Young people in the north west have responded to a year of social distancing and lockdowns with co-operation, caring and community spirit, according to new research from Co-op’s charity, the Co-op Foundation.

Locked Down, Looking Out ¹ spoke to 2,000 10 to 25-year-olds UK-wide. Of those living in the north west, 71% said they were more likely to reach out to friends who they thought needed help, compared to the start of the pandemic.

In addition, half (50%) have tried to make their social media more positive over the past 12 months and a similar number (47%) have made friends through online hobbies. Two thirds (65%) also report feeling closer to friends and family.

Despite the positive findings, the region’s young people also reported real challenges over the past year. In total, 69% of 10 to 25-year-olds feel lonely at least occasionally while more than half (57%) say the problem is worse now than before last year’s first national lockdown.

Worryingly, half of young people in the north west (48%) also say they now feel less confident in real life social situations, suggesting extra support from both peers and adults may be needed to help them successfully navigate their way out of lockdown this year.

Co-op Foundation’s research is released as work begins on its 2021 Lonely Not Alone campaign, designed to tackle the stigma of youth loneliness.

Young people have co-designed Lonely Not Alone from the start. They use yellow socks as their symbol of solidarity and last year reached more than seven million through social media alone.

Sixteen volunteers aged 13 to 22 years old will get together on Zoom next month to plan out this year’s nationwide campaign, hoping to make it bigger and better than ever.

Lonely Not Alone builds on the Foundation’s long-standing commitment to tackle youth loneliness² that has seen it fund youth loneliness projects UK-wide since 2017.

Alima, 19, is a student at Manchester Metropolitan University. She co-designed Lonely Not Alone last year and is returning to help again in 2021.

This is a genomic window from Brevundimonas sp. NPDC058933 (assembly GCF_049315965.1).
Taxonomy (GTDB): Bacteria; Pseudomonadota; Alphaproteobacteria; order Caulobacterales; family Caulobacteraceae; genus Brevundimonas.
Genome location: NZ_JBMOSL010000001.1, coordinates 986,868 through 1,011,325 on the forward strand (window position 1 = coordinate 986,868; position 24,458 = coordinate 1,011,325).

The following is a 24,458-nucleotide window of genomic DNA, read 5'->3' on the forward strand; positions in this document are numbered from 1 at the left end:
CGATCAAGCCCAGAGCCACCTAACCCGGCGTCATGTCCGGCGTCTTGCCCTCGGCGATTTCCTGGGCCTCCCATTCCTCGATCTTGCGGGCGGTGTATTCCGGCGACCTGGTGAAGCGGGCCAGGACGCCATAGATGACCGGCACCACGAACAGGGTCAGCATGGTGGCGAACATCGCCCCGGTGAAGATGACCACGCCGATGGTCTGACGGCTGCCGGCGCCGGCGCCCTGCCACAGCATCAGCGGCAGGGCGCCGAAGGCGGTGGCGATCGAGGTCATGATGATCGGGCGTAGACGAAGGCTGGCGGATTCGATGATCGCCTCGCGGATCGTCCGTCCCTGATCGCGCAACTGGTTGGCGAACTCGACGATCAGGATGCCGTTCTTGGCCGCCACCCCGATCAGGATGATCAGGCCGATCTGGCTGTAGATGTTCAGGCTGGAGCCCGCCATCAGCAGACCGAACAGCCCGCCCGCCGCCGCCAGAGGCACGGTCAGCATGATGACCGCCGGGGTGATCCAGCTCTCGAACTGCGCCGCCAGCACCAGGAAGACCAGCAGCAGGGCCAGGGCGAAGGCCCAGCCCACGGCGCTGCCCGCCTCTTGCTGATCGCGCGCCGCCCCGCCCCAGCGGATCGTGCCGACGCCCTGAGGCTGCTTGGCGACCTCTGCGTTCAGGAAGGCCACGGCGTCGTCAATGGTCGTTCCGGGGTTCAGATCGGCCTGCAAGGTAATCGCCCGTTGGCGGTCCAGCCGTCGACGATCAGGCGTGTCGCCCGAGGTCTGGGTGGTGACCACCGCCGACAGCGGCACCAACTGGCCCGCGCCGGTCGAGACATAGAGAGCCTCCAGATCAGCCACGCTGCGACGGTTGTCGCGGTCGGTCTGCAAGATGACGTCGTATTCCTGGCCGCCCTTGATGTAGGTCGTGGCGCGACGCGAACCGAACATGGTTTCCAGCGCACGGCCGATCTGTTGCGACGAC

She said: “I am at a stage where I can acknowledge that I do often feel lonely, without being hard on myself. Being part of Lonely Not Alone has helped me to understand this.
“I can’t wait to start work on Lonely Not Alone again this year. It’s important that we look out for others when they need it most and help people to realise it’s okay if you feel lonely.”

Nick Crofts, Chief Executive of the Co-op Foundation, said: “Our ‘Locked Down, Looking Out’ research shows how important co-operation has been for young people over an incredibly challenging 12 months of lockdown, loneliness and isolation.

“Young people have reached out to others who need help and they’ve found new ways to build relationships while regular settings like schools and colleges have closed their doors. Lonely Not Alone will build on this spirit by bringing young people together to better understand loneliness and develop tools to support themselves and others. We’re excited about what our campaign can achieve this year alongside Co-op’s work to offer young people opportunities to develop new skills and make a difference in their community.”


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